Boston wholesalers upbeat despite lingering economic woes

03/22/2012 11:25:00 AM
Andy Nelson

“Costs will remain high, and it will very difficult” to find trucks, Alphas said.

High fuel costs aren’t the only transportation-related problems Boston wholesalers must contend with, Alphas said.

“A lot of trucks get into Boston and then they can’t get out.”

That’s not because of Chelsea’s pothole-ridden streets. Alphas said there isn’t enough outbound freight originating in Boston to make it worthwhile for many truckers coming in.

Steven Piazza, president and treasurer of Everett, Mass.-based Community-Suffolk Inc., said that despite the improving U.S. economic news, tough times were still being felt by Boston-area wholesalers.

“That’s what they’re saying in the newspapers,” Piazza said, citing recent reports of lower unemployment rates and other economy-related news.

“But it doesn’t feel that way out on the street.”

And “on the street,” Piazza said, also carries over to “on the terminal market.”

“Overall it’s been pretty quiet,” he said.

Ups, downs

“Cash is very short out there in the world. Everybody’s very aware of value. If it’s a good deal, it gets a push.”

Friday to Monday traffic is still brisk on the market, Piazza said, but Tuesday, Wednesday and Thursday sales have been sluggish.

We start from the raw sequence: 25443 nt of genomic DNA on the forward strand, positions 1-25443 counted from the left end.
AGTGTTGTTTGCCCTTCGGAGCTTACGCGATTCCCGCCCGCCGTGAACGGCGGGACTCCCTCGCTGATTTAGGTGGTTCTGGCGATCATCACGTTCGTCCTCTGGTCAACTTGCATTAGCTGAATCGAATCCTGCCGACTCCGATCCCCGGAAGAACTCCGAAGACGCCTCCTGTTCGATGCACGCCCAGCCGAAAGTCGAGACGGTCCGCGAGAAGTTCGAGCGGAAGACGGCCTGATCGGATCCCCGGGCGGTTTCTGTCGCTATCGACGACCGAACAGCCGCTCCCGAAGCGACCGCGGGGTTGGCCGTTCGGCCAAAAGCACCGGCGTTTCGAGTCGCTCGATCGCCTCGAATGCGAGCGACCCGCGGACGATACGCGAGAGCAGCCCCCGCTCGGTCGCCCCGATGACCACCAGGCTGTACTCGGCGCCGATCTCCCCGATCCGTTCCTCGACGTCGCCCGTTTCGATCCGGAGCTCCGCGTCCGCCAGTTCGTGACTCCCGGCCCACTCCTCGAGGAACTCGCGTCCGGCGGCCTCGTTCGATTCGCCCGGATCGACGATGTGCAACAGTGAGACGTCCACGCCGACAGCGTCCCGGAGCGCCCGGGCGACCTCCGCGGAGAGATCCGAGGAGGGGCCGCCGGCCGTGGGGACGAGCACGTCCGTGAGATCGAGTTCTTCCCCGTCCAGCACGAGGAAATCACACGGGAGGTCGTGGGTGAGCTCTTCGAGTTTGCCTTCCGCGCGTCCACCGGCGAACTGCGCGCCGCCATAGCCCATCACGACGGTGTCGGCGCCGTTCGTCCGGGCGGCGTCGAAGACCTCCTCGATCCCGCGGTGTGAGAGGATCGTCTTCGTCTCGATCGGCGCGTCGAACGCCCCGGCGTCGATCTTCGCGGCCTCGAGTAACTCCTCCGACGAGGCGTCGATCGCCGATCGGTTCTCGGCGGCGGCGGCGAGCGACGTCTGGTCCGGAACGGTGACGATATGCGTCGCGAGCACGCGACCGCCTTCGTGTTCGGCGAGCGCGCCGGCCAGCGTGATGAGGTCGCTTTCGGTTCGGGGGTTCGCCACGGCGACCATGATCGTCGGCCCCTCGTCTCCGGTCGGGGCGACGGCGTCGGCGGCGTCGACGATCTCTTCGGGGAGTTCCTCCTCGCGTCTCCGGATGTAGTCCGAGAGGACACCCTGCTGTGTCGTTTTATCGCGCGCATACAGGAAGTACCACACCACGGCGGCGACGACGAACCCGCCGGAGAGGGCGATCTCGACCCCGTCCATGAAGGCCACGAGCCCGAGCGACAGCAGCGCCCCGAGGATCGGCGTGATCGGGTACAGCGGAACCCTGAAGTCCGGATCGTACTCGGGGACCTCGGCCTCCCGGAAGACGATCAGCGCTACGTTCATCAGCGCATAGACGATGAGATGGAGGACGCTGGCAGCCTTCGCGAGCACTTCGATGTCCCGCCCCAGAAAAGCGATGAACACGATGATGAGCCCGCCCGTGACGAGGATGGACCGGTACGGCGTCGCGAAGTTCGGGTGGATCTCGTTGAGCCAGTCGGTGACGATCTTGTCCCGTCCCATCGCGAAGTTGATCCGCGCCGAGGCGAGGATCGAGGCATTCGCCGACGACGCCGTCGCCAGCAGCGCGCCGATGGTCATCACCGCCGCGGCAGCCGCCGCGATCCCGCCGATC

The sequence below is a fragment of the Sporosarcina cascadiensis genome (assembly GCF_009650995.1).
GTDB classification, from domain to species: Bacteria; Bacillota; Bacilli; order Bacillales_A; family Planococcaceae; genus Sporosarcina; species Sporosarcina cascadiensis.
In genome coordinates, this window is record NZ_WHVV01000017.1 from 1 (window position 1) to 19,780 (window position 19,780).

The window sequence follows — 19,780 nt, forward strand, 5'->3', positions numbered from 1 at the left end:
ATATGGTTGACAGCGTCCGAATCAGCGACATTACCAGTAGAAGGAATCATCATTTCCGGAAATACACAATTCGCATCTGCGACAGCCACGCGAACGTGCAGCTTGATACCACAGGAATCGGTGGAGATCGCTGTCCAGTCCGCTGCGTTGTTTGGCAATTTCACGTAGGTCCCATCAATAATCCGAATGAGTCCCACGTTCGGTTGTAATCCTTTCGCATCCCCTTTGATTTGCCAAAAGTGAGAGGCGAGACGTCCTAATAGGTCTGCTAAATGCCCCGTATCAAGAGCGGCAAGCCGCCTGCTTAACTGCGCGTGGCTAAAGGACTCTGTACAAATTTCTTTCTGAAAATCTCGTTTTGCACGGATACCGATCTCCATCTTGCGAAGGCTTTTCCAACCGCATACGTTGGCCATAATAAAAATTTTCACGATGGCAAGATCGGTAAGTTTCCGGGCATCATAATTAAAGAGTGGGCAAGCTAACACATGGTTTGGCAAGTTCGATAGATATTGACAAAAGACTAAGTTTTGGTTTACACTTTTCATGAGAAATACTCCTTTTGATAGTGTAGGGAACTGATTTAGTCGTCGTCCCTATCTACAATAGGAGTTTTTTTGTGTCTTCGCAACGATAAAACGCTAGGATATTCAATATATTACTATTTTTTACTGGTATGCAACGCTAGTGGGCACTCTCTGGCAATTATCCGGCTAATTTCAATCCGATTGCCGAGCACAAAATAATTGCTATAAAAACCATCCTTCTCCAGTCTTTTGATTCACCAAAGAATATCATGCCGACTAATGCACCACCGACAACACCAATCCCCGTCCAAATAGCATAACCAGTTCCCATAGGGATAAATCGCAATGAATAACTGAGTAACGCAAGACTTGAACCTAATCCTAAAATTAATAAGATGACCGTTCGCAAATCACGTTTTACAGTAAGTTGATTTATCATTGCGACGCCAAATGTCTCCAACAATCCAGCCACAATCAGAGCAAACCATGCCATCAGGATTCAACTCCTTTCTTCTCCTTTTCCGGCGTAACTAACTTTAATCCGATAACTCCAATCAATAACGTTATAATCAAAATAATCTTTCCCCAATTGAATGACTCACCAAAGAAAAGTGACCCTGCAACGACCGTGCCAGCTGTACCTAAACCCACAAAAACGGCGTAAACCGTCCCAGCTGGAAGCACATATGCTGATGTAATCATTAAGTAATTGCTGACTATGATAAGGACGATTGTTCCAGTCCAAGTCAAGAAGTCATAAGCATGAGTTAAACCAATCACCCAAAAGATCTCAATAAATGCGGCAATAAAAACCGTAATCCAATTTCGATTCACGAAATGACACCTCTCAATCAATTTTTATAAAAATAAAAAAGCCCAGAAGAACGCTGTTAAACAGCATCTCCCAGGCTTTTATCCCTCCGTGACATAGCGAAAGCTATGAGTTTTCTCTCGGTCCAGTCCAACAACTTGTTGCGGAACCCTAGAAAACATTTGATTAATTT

Community-Suffolk’s plan is to keeping grinding away during the cold months until the weather improves and prospects for produce consumption improve.

“We’ll trudge along until spring comes along and business picks up,” Piazza said.

Richie Travers, treasurer and secretary of Chelsea-based Travers Fruit Co., has been pleased with the timing of his and his brother Paul’s decision to form their own company last October.

The former Mutual Produce Inc. co-owners moved into space on the New England Produce Center terminal formerly occupied by State Garden Co. Inc.

“Business has been good,” Travers said.

“All of our suppliers followed us, and we’ve been very pleased with the reaction.”

The U.S. economy is still in a recession, as far as Travers is concerned. But the produce industry has an advantage over other industries.

“Everything goes bad and has to be reordered,” he said.

“We’re lucky to be in a good business.”


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